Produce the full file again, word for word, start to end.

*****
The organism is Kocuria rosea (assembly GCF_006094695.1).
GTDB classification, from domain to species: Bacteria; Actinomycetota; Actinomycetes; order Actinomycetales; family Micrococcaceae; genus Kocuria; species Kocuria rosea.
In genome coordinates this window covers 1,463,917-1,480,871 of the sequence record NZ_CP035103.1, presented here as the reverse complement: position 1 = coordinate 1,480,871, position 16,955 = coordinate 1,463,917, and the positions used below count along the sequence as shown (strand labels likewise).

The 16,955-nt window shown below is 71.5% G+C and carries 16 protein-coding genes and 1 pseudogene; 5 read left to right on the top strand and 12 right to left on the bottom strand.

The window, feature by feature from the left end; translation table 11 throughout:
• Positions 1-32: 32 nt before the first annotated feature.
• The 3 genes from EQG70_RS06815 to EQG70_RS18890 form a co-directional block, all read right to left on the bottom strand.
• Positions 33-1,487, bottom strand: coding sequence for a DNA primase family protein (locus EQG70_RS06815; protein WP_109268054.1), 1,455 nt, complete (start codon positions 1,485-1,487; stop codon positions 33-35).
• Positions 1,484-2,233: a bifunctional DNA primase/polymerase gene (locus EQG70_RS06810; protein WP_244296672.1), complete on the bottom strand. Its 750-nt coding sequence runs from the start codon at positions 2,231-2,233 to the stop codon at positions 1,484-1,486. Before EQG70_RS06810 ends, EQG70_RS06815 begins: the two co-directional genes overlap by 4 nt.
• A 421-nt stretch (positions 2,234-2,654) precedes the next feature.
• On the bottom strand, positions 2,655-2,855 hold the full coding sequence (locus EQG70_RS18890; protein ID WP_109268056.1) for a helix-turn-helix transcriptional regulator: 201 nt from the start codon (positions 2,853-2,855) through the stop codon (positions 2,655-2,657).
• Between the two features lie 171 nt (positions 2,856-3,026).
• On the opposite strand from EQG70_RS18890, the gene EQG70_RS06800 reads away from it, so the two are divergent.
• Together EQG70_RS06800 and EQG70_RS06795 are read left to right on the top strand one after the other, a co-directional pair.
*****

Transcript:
The organism is Kocuria rosea (assembly GCF_006094695.1).
GTDB classification, from domain to species: Bacteria; Actinomycetota; Actinomycetes; order Actinomycetales; family Micrococcaceae; genus Kocuria; species Kocuria rosea.
In genome coordinates this window covers 1,463,917-1,480,871 of the sequence record NZ_CP035103.1, presented here as the reverse complement: position 1 = coordinate 1,480,871, position 16,955 = coordinate 1,463,917, and the positions used below count along the sequence as shown (strand labels likewise).

The 16,955-nt window shown below is 71.5% G+C and carries 16 protein-coding genes and 1 pseudogene; 5 read left to right on the top strand and 12 right to left on the bottom strand.

The window, feature by feature from the left end; translation table 11 throughout:
• Positions 1-32: 32 nt before the first annotated feature.
• The 3 genes from EQG70_RS06815 to EQG70_RS18890 form a co-directional block, all read right to left on the bottom strand.
• Positions 33-1,487, bottom strand: coding sequence for a DNA primase family protein (locus EQG70_RS06815; protein WP_109268054.1), 1,455 nt, complete (start codon positions 1,485-1,487; stop codon positions 33-35).
• Positions 1,484-2,233: a bifunctional DNA primase/polymerase gene (locus EQG70_RS06810; protein WP_244296672.1), complete on the bottom strand. Its 750-nt coding sequence runs from the start codon at positions 2,231-2,233 to the stop codon at positions 1,484-1,486. Before EQG70_RS06810 ends, EQG70_RS06815 begins: the two co-directional genes overlap by 4 nt.
• A 421-nt stretch (positions 2,234-2,654) precedes the next feature.
• On the bottom strand, positions 2,655-2,855 hold the full coding sequence (locus EQG70_RS18890; protein ID WP_109268056.1) for a helix-turn-helix transcriptional regulator: 201 nt from the start codon (positions 2,853-2,855) through the stop codon (positions 2,655-2,657).
• Between the two features lie 171 nt (positions 2,856-3,026).
• On the opposite strand from EQG70_RS18890, the gene EQG70_RS06800 reads away from it, so the two are divergent.
• Together EQG70_RS06800 and EQG70_RS06795 are read left to right on the top strand one after the other, a co-directional pair.